Today I attacked the garden, or rather it attacked me, based on the scratches and abrasions my arms and legs incurred. My garden has been embarrassingly ignored over the last few years and it has become a veritable jungle. I told my friend Mark, that I would need a machete (has to be said like they say it in the movie “Machete”) to get through the undergrowth. With a 3 day weekend ahead of me, the last 3 day weekend of the summer, I felt like I actually had time to tackle the garden, section by section. The temperatures have dropped this weekend and the highs are only supposed to be in the mid-80s – like my husband says – its Hawaii weather – perfect gardening weather.
In digging through the garden, I came across some very interesting things. Things that have been there for several years. That’s really why I am writing this post, to tell you about these things I found. I am not going to bore you with my gardening prowess – which is basically non-existent through lack of motivation.
I trimmed the Sequoia, which has sadly suffered this year because of the drought. In cutting the dead limbs that I could reach, I discovered an arrow that had been skillfully shot through one of the branches. In my mind’s eye, I went back to the year my youngest believed he could be an Archer of the utmost magnitude. This was the year when he and his brother were playing “Oblivion” (the video game set in the awesome era of Knights, Archers and Dragons) – where all the boys talked about was Wolf Bane, Foxglove, armor, enchantments and of course, Nirnroot (most necessary for making potions). My youngest wanted a bow and arrow set so badly, and we argued, well, maybe discussed the pros and cons of a 12-year-old having access to a really pokey weapon. In the end he won. He spent hours out in the backyard shooting arrows off. I spent hours yanking errant arrows out of my trees and shrubs.
During the Archer era of my youngest son’s life we also had a trampoline (another item of potential destruction that I fought valiantly against – but lost) and I distinctly remember, the looming monstrosity blocking the view of my flower bed with the lavender roses and the Four O’clocks. That used to irritate me so much. I recall the boys getting on the trampoline and practicing their Ninja moves while bouncing at ridiculously scary heights. I’d watch them from the kitchen window, and just hold my breath knowing that someone was undoubtedly going to suffer a fracture. Then I would have to take them in to the ER at the hospital where I worked Pediatric Surgery and Trauma, and I envisioned having to explain why I, who knew better, allowed my children to bounce on an evil trampoline. Luckily, none of that ever happened.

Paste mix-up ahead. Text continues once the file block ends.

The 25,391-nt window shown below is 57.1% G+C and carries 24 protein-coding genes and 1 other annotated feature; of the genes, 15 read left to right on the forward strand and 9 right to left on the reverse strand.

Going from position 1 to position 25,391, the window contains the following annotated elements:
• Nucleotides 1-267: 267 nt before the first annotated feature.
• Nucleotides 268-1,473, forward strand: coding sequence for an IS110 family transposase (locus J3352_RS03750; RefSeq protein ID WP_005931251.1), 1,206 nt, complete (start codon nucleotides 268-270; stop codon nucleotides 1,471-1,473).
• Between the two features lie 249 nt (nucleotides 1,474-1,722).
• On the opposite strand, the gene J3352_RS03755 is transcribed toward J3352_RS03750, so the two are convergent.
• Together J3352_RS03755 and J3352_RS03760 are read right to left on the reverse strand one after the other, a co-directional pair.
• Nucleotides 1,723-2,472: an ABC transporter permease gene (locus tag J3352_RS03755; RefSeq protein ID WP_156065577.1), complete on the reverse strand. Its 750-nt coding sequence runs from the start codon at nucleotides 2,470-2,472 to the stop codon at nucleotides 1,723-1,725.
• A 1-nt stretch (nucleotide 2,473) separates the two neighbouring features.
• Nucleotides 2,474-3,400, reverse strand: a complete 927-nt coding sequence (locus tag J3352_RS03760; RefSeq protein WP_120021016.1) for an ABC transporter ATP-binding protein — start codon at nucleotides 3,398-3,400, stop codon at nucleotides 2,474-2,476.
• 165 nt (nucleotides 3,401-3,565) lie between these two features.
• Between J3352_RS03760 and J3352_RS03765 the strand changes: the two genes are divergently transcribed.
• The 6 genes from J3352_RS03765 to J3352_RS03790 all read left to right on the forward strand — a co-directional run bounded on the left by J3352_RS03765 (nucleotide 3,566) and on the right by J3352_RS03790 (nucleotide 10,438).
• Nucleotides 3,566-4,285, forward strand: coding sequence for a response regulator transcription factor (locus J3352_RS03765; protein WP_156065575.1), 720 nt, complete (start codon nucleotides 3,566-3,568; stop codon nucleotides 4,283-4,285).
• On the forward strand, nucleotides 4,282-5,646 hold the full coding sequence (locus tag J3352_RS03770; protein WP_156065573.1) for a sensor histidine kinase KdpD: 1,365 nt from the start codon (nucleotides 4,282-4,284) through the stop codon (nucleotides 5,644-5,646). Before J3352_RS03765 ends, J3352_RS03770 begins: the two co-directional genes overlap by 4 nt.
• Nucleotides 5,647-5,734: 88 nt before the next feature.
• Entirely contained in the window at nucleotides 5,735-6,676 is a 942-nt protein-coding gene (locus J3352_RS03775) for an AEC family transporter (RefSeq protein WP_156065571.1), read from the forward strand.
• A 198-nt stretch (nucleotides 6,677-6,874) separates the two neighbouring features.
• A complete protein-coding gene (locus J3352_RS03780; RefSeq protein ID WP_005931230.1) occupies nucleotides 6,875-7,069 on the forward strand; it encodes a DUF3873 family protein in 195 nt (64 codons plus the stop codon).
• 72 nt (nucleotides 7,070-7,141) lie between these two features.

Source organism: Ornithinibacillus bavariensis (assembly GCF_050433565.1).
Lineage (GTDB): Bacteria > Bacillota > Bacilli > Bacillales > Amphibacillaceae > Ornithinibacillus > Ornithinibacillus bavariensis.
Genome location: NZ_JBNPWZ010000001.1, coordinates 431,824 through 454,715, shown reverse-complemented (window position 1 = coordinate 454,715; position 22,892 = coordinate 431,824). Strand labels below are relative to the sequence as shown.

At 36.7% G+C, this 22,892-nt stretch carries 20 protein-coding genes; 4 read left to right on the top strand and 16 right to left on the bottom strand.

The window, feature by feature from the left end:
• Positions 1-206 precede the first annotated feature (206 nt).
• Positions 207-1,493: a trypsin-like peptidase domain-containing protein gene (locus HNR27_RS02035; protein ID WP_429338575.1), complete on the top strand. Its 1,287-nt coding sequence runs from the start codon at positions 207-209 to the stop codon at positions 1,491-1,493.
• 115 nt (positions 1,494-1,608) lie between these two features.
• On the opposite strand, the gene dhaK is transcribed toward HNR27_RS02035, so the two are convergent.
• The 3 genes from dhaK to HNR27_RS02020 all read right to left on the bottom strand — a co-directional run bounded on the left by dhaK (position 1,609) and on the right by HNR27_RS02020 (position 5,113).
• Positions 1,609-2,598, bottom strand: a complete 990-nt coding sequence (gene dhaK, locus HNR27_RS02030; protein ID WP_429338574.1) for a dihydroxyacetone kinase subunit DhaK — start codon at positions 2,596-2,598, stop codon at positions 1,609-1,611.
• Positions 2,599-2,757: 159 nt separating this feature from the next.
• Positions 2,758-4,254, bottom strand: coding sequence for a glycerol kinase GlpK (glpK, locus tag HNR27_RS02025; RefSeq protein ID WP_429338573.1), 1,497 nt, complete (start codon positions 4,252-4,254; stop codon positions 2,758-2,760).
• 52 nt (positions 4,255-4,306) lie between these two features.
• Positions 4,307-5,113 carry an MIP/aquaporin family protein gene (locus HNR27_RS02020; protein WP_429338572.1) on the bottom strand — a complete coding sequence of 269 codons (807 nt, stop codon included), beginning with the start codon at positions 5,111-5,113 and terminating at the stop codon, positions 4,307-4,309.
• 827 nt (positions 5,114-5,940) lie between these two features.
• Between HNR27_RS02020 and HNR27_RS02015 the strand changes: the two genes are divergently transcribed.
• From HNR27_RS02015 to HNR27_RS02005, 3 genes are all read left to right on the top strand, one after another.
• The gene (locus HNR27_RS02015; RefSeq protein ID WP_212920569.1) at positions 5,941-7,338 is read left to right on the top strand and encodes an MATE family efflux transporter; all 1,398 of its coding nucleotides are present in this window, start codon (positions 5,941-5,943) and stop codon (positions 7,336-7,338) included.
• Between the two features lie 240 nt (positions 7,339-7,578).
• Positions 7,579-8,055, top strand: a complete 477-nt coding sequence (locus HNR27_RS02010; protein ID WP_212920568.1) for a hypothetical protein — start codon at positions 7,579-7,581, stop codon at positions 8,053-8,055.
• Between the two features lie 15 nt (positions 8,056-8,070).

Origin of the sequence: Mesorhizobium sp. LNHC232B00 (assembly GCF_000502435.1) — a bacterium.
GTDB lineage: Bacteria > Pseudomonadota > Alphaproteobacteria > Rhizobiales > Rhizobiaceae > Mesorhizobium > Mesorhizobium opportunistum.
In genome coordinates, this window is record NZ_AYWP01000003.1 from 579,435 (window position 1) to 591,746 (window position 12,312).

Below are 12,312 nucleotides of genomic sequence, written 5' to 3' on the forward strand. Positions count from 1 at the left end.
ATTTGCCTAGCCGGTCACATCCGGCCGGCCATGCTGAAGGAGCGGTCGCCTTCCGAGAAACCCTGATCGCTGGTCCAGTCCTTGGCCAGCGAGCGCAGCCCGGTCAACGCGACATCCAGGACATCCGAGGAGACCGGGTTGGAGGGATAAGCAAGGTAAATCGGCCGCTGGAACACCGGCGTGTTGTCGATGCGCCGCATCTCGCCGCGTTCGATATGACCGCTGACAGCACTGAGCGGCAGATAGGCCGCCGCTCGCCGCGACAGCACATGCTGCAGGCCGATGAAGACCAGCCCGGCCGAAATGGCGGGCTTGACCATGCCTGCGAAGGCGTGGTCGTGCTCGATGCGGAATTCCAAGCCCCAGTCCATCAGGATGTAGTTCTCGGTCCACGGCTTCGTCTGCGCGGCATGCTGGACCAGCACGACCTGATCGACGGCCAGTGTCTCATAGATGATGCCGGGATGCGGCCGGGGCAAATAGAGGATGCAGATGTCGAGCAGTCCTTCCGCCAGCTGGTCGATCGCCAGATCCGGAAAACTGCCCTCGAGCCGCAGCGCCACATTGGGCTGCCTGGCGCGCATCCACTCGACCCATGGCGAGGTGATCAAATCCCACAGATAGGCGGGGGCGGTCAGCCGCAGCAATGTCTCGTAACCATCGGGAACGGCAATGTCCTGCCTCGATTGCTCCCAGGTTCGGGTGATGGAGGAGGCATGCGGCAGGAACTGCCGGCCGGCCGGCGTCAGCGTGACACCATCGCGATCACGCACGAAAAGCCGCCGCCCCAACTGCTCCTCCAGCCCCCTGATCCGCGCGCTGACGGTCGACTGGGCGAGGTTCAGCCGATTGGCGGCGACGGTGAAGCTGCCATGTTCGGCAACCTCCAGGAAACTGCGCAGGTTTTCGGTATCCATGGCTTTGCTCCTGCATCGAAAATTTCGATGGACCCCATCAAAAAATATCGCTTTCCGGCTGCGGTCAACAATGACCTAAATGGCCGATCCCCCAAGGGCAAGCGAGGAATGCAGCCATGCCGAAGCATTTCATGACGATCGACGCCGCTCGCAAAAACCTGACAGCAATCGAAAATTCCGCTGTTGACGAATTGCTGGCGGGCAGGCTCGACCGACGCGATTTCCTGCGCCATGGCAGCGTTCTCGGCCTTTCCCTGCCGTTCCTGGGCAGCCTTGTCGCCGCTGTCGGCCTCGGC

Further along, in my quest to tame the jungle, I uncovered a long forgotten water polo ball which had become completely entangled in an overgrown asparagus fern. It took some real diligence to extricate it from the fern. As I finally pulled it from the green, spiny cage in which it had been encased, I heard the echoes of the boys laughter and the splashing of the pool water in my head. Holding the ball in my hands, I remembered the years of water polo; the hauling them back and forth to practices, the trips to other schools for games and tournaments, the exhilaration of watching the boys make a goal. I could hear the friendly insults when all the boys were over, splashing in the pool, the tsunami of water rolling out of the pool into my flower beds. In my mind, I could hear the boys and their friends running (I reminded them on multiple occasions NOT to), the rapid twanging of the diving board as it was released from the weight of the boys diving, the splash and the ensuing laughter. Over and over I could hear “Mummy, Mummy rate this dive, whose is better?”
I also unearthed a solar light pink flamingo, blanketed by Daylily leaves and asparagus fern stems (don’t tell M. Trautz – she would be horrified if she knew I cared so poorly for my one and only flamingo). The original brilliant pink has been completely bleached white from the sun and the constant exposure to the elements. I purchased it the year I was into solar garden lights. At night my garden looked like a landing strip at a small airport. All the lights have died now, with the exception of one that continues to shine bright in the Smoke Bush.
I sat in my garden surrounded by an ever-growing pile of clippings, looking at these items I had discovered, listening to the sounds of childhood enjoyment that echoed through the garden, stored in the plants and trees which have stood silently watching as the years have gone by. The trampoline is gone now, I can see the Four o’clocks once again and the grass that died beneath the trampoline has regrown. The pool surface remains smooth and undisturbed, there are no longer the sounds of laughter. The boys are now equipped with cars and my credit card most of the time. They spend the majority of their time at the gym, getting the gains. The garden is silent now, but I have discovered the memories are not, the voices, the laughter, the joy of childhood are still there, just waiting to be uncovered.